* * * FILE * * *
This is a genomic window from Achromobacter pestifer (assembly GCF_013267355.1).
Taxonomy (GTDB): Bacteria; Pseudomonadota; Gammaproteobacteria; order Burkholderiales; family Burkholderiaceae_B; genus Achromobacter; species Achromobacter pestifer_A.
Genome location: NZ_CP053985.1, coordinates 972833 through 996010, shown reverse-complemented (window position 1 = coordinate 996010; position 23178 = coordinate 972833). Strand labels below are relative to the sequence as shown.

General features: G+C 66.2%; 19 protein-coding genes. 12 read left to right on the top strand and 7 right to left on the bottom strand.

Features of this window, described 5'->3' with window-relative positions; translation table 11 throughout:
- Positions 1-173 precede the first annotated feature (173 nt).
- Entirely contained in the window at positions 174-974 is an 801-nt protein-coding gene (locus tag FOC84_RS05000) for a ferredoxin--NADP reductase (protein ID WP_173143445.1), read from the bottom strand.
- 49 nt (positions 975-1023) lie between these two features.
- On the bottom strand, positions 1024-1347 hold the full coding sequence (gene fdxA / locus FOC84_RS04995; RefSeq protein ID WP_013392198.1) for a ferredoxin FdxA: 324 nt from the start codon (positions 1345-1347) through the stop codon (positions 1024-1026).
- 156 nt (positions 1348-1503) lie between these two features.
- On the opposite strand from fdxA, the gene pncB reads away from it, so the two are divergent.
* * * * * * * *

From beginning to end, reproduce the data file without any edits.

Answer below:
This is a genomic window from Achromobacter pestifer (assembly GCF_013267355.1).
Taxonomy (GTDB): Bacteria; Pseudomonadota; Gammaproteobacteria; order Burkholderiales; family Burkholderiaceae_B; genus Achromobacter; species Achromobacter pestifer_A.
Genome location: NZ_CP053985.1, coordinates 972833 through 996010, shown reverse-complemented (window position 1 = coordinate 996010; position 23178 = coordinate 972833). Strand labels below are relative to the sequence as shown.

General features: G+C 66.2%; 19 protein-coding genes. 12 read left to right on the top strand and 7 right to left on the bottom strand.

Features of this window, described 5'->3' with window-relative positions; translation table 11 throughout:
- Positions 1-173 precede the first annotated feature (173 nt).
- Entirely contained in the window at positions 174-974 is an 801-nt protein-coding gene (locus tag FOC84_RS05000) for a ferredoxin--NADP reductase (protein ID WP_173143445.1), read from the bottom strand.
- 49 nt (positions 975-1023) lie between these two features.
- On the bottom strand, positions 1024-1347 hold the full coding sequence (gene fdxA / locus FOC84_RS04995; RefSeq protein ID WP_013392198.1) for a ferredoxin FdxA: 324 nt from the start codon (positions 1345-1347) through the stop codon (positions 1024-1026).
- 156 nt (positions 1348-1503) lie between these two features.
- On the opposite strand from fdxA, the gene pncB reads away from it, so the two are divergent.